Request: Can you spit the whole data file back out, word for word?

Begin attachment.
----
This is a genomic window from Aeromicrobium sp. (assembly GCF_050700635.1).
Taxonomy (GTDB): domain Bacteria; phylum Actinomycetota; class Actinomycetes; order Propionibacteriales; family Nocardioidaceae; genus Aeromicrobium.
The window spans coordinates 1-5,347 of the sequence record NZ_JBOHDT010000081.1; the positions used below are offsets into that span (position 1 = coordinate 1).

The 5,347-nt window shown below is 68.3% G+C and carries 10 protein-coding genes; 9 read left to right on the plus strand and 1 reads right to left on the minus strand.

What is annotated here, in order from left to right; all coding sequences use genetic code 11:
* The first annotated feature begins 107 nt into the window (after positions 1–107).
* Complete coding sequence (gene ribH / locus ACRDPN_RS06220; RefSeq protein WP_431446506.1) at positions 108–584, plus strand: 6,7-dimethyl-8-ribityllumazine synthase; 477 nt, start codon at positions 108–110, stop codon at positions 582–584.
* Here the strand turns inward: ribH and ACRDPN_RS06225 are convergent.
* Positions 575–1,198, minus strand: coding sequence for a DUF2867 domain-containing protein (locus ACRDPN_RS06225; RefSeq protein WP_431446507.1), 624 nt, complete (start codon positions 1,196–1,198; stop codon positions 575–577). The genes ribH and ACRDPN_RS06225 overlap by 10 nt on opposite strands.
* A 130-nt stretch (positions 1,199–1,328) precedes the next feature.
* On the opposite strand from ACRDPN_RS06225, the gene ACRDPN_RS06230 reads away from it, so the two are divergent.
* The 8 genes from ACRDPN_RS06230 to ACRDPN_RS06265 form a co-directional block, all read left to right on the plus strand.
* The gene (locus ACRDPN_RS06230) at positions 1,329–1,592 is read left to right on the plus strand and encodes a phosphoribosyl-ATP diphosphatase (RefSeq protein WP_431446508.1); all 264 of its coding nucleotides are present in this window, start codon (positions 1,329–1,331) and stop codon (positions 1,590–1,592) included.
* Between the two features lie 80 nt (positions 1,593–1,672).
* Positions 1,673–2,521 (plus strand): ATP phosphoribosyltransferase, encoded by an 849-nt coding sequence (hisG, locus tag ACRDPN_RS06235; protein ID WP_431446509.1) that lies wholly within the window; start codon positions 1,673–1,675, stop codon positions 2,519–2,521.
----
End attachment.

This is a genomic window from Aeromicrobium sp. (assembly GCF_050700635.1).
Taxonomy (GTDB): domain Bacteria; phylum Actinomycetota; class Actinomycetes; order Propionibacteriales; family Nocardioidaceae; genus Aeromicrobium.
The window spans coordinates 1-5,347 of the sequence record NZ_JBOHDT010000081.1; the positions used below are offsets into that span (position 1 = coordinate 1).

The 5,347-nt window shown below is 68.3% G+C and carries 10 protein-coding genes; 9 read left to right on the plus strand and 1 reads right to left on the minus strand.

What is annotated here, in order from left to right; all coding sequences use genetic code 11:
* The first annotated feature begins 107 nt into the window (after positions 1–107).
* Complete coding sequence (gene ribH / locus ACRDPN_RS06220; RefSeq protein WP_431446506.1) at positions 108–584, plus strand: 6,7-dimethyl-8-ribityllumazine synthase; 477 nt, start codon at positions 108–110, stop codon at positions 582–584.
* Here the strand turns inward: ribH and ACRDPN_RS06225 are convergent.
* Positions 575–1,198, minus strand: coding sequence for a DUF2867 domain-containing protein (locus ACRDPN_RS06225; RefSeq protein WP_431446507.1), 624 nt, complete (start codon positions 1,196–1,198; stop codon positions 575–577). The genes ribH and ACRDPN_RS06225 overlap by 10 nt on opposite strands.
* A 130-nt stretch (positions 1,199–1,328) precedes the next feature.
* On the opposite strand from ACRDPN_RS06225, the gene ACRDPN_RS06230 reads away from it, so the two are divergent.
* The 8 genes from ACRDPN_RS06230 to ACRDPN_RS06265 form a co-directional block, all read left to right on the plus strand.
* The gene (locus ACRDPN_RS06230) at positions 1,329–1,592 is read left to right on the plus strand and encodes a phosphoribosyl-ATP diphosphatase (RefSeq protein WP_431446508.1); all 264 of its coding nucleotides are present in this window, start codon (positions 1,329–1,331) and stop codon (positions 1,590–1,592) included.
* Between the two features lie 80 nt (positions 1,593–1,672).
* Positions 1,673–2,521 (plus strand): ATP phosphoribosyltransferase, encoded by an 849-nt coding sequence (hisG, locus tag ACRDPN_RS06235; protein ID WP_431446509.1) that lies wholly within the window; start codon positions 1,673–1,675, stop codon positions 2,519–2,521.